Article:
Extrapolating from the same logic, the ultimate sacrifice would be one’s beloved firstborn child, a human who is also oneself and an omnipotent god. That’s Jesus. In the story of the crucifixion, Yahweh stages a blood sacrifice of itself as its only human child at Passover because nothing could make juicier magic. Here’s how the bible spells out the analogy:
The blood of goats and bulls and the ashes of a heifer sprinkled on those who are ceremonially unclean sanctify them so that they are outwardly clean. How much more, then, will the blood of Christ, who through the eternal Spirit offered himself unblemished to God, cleanse our consciences from acts that lead to death, so that we may serve the living God!
For this reason Christ is the mediator of a new covenant, that those who are called may receive the promised eternal inheritance—now that he has died as a ransom to set them free from the sins committed under the first covenant.3
The premise is not more fully explicated in the bible, partly for the same reason that the authors never bother to explain how the kingdom of Judah became the province of Judea in between testaments. They took the knowledge for granted and had more pressing reasons to write.
The premise of killing Jesus to help others would make sense to some hunter-gatherers 50,000 years ago, even if the scenario is complicated to match old dogma. Carrier proposes that Jesus did not have to exist for this idea to spread. The motif was familiar enough that the apostles never had to produce a body.
There’s a twist to the narrative. Rather than merely sprinkling the blood of Jesus over themselves, Christians drink it and eat the flesh. Drinking the blood violates Mosaic law, which says the blood of an animal must be drained, never consumed. So why drink it? Like cannibalism itself, transgression against Mosaic law gave the early convert a feeling of superiority. It completes the ritual with a feast: “For Christ, our Passover lamb, has been sacrificed. Therefore let us keep the Festival”.4
Aside from the simple glee of transgression, there is a second reason for cannibalism: Absorption of power. This premise is spelled out in the gospels: “Whoever eats my flesh and drinks my blood has eternal life, [...]. For my flesh is real food and my blood is real drink.”5
You never hear modern Christians talking about the Eucharist in this manner. A lot of them prefer to think of the ritual as a re-enactment of Jesus’s last supper: A chance to feel closer to the god, with wine and wafers as proxies for a shared meal of wine and bread, not human flesh. The original meaning was too vulgar for the mature organization that survived the darkness of the Middle Ages. Nowadays, spelling it out brings unwanted attention.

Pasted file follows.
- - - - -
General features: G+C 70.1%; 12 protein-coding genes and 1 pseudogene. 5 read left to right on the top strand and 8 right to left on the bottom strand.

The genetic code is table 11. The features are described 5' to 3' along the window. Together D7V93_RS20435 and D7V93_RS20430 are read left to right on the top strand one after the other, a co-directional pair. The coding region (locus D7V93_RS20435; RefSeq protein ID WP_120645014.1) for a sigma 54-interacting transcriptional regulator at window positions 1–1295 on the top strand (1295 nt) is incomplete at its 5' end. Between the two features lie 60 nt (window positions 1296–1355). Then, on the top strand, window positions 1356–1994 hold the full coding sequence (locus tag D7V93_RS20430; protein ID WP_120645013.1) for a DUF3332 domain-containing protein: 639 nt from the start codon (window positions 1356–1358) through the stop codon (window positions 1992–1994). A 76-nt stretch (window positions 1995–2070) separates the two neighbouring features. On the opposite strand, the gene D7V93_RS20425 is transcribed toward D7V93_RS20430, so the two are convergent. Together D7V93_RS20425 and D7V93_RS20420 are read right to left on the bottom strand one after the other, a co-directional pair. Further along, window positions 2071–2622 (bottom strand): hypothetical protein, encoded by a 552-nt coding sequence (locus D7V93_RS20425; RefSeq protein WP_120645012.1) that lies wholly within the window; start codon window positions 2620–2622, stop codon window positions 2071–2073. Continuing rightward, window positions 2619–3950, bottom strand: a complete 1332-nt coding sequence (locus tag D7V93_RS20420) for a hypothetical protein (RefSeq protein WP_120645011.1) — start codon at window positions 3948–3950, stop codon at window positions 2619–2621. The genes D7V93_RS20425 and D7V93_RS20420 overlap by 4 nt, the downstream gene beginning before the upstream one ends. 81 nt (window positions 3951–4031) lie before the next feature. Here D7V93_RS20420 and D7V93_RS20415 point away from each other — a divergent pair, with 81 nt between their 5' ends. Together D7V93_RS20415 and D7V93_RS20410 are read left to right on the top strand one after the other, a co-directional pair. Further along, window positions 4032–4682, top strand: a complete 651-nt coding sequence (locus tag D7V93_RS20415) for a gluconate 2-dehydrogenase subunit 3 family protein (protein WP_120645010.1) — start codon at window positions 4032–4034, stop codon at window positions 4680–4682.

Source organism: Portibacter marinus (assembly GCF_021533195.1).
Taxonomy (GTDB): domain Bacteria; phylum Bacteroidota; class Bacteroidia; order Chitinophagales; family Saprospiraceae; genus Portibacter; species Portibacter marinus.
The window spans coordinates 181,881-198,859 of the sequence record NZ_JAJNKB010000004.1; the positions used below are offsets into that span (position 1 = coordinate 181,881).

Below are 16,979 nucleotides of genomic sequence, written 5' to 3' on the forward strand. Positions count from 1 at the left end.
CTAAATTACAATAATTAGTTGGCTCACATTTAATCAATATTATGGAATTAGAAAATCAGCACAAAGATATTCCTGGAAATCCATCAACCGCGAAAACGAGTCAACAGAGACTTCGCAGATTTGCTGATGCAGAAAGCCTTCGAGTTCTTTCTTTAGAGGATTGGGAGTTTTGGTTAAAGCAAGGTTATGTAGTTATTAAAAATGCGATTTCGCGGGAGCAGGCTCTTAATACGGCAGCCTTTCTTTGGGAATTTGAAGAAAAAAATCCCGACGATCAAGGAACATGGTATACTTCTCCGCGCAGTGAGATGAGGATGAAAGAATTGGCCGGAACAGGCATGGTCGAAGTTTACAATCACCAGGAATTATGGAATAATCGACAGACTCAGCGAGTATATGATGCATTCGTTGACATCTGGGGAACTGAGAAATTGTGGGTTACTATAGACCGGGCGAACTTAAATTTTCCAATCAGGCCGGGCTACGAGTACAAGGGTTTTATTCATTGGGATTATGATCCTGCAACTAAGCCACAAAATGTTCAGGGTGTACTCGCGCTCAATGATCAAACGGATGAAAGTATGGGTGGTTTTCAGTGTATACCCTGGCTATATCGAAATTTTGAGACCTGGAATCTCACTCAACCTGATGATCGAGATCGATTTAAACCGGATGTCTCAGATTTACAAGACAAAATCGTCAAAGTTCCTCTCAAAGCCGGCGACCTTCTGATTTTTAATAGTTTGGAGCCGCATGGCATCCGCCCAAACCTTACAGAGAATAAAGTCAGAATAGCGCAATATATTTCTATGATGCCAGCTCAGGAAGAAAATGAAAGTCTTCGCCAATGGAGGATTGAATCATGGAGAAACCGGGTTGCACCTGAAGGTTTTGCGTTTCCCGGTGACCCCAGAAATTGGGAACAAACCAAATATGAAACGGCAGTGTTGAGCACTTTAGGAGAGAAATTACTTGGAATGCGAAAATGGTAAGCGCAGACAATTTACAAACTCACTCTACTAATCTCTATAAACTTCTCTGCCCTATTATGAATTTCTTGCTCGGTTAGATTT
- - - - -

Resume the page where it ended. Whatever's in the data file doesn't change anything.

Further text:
Partly because so many Christians nowadays would disavow it, I am somewhat suspicious of the cannibal angle. It’s a curiously dramatic claim and Carrier does not dwell on it. Open acknowledgement of symbolic cannibalism among Christians would naturally become controversial quite early, to whatever extent the notion existed among the earliest Christian congregations. Still, when you read about the ancient Mediterranean cultures, you find a lot of these contrasts between apparent enlightenment (aqueducts, philosophy) and primitive customs (velites in wolf pelts, phallic good-luck charms).
Like Carrier himself, I have no evidence that Jesus was made up from scratch. It remains a strong possibility that he was a marginal cult leader whose legend was quickly appropriated and optimized. That being said, in my opinion, Carrier’s composite hypothesis explains both what happens in the New Testament and the memetic success of the cult.
Without blood atonement, the logical link from Judaism to Christianity would have been weak. Without hand-picked features familiar to the Gentile audience, Constantine the Great’s eventual choice of Christianity would have been all the more mysterious, even with the organizational advantages of the Church over competing religions.
The list is from Richard Carrier, “Dying-and-Rising Gods”, 2018-03-29. That’s a blog post. Carrier also has peer-reviewed literature on the subject. ↩
John 6:54f. Like sacrifice, the idea of absorbing someone’s power by eating them is apparently intuitive to us as human beings. It’s how kuru got started. It doesn’t work, but it’s only a short conceptual leap away from the true statement that we can grow stronger by eating meat, using protein to build muscle, brain tissue etc. ↩